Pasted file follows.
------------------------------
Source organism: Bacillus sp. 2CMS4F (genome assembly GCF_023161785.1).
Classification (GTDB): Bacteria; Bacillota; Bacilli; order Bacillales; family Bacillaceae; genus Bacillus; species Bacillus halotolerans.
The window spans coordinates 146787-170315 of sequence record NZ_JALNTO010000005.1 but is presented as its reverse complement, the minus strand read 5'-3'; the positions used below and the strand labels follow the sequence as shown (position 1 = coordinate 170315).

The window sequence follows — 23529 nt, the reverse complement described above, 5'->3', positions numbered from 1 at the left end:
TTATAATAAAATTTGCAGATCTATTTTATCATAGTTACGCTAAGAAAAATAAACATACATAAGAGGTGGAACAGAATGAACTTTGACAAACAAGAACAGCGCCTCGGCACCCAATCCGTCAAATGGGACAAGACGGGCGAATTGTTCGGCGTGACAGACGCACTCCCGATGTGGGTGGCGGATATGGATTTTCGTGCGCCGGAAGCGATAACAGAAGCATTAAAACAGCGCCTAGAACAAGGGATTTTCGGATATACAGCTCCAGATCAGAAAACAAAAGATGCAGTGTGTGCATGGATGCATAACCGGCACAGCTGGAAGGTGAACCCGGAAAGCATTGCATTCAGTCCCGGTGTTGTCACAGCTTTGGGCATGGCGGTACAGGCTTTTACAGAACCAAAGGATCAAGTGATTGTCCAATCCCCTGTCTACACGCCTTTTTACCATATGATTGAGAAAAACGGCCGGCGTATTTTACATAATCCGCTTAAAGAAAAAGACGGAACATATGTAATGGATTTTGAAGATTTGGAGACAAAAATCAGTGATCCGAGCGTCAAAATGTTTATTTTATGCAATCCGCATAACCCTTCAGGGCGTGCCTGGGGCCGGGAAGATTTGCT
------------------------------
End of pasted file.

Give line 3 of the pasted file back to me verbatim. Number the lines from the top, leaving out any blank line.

The window spans coordinates 146787-170315 of sequence record NZ_JALNTO010000005.1 but is presented as its reverse complement, the minus strand read 5'-3'; the positions used below and the strand labels follow the sequence as shown (position 1 = coordinate 170315).